How we learn is a quantum-like manner!

January 23, 2020

Imagine that you met a charming girl in school. She is an excellent student who concerns about the world welfare and is anti-war and anti-nuclear. Which do you think she is most likely to become in the future, a bank counter clerk, or, a bank counter clerk and feminist? Surveys show that most people think it's easy and choose the latter. Their choice is right. However, according to classical probability theory, the probability of the former is definitely higher than the latter because the former contains the latter. That paradox calls for more modeling to be established to better fit facts.

Prof. ZHANG Xiaochu and his group developed new frameworks to better explain such human decision-making behaviors using the concept of quantum, and their result is published in Nature Human Behaviour in January 2020. They established the quantum reinforcement learning framework for human decision-making applying concepts from quantum probability theory. For example, they chose quantum probability amplitude rather than classical probability to describe the tendency of selecting a specific action. In this way they proposed quantum models that are comparable to the best classical models. Furthermore, they checked the functional magnetic resonance imaging (fMRI) data of human brain playing the Iowa Gambling Task. They were surprised to find that several important internal-state-related variables involved in their models are represented in the medial frontal gyrus (MeFG), which is important for human learning and decision-making. This shows a unique quantum-like neural mechanism for how the internal state is changed due to external information. In other words, this implies that how human brain works is a quantum-like manner, which is worthy of further research.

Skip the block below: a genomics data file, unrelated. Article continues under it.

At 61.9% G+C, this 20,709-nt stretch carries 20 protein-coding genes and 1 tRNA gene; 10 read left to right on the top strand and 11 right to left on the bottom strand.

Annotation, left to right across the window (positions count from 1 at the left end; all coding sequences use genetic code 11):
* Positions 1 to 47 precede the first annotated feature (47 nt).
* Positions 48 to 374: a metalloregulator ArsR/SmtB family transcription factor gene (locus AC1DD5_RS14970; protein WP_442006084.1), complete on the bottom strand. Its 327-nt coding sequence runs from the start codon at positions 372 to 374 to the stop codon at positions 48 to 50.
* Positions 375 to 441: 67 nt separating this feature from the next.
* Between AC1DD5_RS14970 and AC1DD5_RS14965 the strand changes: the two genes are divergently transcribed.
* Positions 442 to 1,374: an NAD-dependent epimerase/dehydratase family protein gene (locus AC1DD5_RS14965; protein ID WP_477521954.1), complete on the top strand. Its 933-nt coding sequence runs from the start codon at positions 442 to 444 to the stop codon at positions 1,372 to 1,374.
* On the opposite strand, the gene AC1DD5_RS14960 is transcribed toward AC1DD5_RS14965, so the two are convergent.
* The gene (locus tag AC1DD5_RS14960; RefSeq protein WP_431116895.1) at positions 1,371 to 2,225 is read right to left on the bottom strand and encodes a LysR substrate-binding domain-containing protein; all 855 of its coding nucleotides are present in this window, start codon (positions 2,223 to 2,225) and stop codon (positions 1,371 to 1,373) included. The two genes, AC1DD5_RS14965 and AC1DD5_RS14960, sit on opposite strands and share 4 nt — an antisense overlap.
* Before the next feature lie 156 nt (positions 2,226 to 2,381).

These models bring people new perspectives on understanding how human brains run. It's inspired by machine learning development and is possible to elevate the efficiency of machine learning. In the meantime, the quantum-like mechanisms in the brain are still not fully understood. This deserves additional studies and is likely to change the history.
(Written by LIU Zige, edited by YE Zhenzhen, USTC News Center)

University of Science and Technology of China

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